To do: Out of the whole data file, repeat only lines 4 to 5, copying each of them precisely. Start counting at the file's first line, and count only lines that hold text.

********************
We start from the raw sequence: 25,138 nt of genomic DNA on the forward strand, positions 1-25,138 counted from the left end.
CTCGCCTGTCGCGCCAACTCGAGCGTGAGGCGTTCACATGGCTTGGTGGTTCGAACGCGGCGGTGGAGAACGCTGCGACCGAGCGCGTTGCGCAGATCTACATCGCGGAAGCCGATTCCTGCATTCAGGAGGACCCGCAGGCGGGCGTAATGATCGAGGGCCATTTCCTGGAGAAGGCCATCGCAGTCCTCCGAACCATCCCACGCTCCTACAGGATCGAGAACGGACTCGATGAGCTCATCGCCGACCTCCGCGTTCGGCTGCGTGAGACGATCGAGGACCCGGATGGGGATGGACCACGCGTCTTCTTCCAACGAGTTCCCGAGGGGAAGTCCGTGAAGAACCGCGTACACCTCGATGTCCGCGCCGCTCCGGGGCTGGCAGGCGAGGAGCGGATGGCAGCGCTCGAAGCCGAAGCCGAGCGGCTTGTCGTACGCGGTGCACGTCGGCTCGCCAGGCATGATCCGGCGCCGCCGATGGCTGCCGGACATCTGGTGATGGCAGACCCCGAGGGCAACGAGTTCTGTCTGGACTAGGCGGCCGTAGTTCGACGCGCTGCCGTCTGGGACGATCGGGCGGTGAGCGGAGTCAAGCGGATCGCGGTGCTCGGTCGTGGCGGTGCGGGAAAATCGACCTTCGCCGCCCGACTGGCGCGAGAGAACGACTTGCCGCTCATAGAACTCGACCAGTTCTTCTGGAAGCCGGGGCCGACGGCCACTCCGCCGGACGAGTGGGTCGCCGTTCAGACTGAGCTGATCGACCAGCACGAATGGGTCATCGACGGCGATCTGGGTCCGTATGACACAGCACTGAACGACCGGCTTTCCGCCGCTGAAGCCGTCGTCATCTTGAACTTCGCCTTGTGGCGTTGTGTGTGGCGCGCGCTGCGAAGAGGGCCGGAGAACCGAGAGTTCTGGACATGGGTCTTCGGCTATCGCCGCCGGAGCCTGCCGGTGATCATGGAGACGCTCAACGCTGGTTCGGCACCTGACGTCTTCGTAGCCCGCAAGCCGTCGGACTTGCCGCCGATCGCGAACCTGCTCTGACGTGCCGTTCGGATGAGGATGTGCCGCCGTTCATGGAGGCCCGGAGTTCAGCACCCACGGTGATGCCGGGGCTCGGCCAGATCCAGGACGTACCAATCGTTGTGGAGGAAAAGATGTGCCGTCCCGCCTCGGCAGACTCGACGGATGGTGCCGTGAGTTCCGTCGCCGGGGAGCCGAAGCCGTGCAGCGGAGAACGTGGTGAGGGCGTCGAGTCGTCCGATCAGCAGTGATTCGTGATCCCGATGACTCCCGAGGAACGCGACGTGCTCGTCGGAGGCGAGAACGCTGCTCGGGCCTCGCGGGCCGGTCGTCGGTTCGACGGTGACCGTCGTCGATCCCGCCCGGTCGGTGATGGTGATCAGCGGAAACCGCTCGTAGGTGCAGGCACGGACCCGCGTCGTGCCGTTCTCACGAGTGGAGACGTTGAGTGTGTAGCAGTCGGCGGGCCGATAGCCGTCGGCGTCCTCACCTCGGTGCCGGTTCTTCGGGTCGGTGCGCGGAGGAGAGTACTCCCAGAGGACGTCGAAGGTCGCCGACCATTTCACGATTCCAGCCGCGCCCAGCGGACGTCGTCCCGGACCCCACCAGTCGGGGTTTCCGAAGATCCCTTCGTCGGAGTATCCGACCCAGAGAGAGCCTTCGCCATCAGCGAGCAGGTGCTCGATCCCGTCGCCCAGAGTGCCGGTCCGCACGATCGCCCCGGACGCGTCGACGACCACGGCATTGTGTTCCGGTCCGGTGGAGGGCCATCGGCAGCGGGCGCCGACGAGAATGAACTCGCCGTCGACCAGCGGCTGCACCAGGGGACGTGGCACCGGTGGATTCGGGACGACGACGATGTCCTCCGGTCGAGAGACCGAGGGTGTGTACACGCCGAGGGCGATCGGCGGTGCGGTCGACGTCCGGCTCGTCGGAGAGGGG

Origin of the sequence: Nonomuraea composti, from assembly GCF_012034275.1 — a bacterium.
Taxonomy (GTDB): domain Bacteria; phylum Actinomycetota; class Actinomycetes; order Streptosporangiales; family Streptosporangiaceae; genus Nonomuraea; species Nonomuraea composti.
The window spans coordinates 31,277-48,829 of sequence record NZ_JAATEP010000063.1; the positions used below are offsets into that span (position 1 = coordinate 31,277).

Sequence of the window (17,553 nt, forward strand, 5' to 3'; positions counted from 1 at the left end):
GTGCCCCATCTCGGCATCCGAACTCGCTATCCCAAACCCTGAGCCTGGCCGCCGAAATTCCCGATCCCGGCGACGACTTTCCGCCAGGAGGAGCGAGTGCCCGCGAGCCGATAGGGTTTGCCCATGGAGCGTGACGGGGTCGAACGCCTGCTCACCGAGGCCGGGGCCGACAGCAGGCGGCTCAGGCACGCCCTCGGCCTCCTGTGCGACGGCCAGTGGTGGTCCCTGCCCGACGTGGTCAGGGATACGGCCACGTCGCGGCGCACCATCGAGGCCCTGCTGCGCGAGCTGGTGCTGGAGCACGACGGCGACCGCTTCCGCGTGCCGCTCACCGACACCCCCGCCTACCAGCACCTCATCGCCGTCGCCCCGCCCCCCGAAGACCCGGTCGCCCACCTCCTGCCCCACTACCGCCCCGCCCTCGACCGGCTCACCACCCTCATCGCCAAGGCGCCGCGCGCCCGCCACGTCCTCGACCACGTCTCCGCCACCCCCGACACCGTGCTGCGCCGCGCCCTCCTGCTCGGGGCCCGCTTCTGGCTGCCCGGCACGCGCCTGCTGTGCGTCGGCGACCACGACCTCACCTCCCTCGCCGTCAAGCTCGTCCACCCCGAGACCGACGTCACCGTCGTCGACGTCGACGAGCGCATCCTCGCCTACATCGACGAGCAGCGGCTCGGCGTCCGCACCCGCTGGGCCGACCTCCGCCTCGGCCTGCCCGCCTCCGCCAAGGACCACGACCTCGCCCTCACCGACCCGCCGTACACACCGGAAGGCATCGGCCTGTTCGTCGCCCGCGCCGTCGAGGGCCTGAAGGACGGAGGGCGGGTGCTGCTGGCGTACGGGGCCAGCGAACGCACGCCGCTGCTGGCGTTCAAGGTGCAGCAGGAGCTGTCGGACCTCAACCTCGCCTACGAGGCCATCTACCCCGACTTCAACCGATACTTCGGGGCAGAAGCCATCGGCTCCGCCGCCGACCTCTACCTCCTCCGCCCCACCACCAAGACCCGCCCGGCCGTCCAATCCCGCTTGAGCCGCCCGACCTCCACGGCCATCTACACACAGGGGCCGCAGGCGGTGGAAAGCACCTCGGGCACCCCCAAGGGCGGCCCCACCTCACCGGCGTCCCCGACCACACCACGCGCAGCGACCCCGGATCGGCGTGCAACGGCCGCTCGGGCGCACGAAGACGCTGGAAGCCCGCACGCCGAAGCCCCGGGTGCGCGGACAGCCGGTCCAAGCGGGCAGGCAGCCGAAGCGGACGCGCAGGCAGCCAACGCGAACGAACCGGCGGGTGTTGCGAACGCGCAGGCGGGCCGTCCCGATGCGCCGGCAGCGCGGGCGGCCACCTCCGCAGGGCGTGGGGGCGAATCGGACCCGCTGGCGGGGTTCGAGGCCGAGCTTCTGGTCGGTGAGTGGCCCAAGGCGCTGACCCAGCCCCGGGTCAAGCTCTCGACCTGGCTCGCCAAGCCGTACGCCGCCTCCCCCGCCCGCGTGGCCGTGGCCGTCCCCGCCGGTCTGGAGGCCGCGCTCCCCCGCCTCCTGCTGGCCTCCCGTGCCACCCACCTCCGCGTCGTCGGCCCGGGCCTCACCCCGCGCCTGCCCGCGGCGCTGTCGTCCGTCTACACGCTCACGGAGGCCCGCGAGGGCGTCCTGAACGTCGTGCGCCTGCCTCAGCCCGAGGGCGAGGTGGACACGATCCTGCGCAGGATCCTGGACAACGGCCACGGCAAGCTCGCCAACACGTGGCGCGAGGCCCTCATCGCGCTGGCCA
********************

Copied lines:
Taxonomy (GTDB): domain Bacteria; phylum Actinomycetota; class Actinomycetes; order Streptosporangiales; family Streptosporangiaceae; genus Nonomuraea; species Nonomuraea composti.
The window spans coordinates 31,277-48,829 of sequence record NZ_JAATEP010000063.1; the positions used below are offsets into that span (position 1 = coordinate 31,277).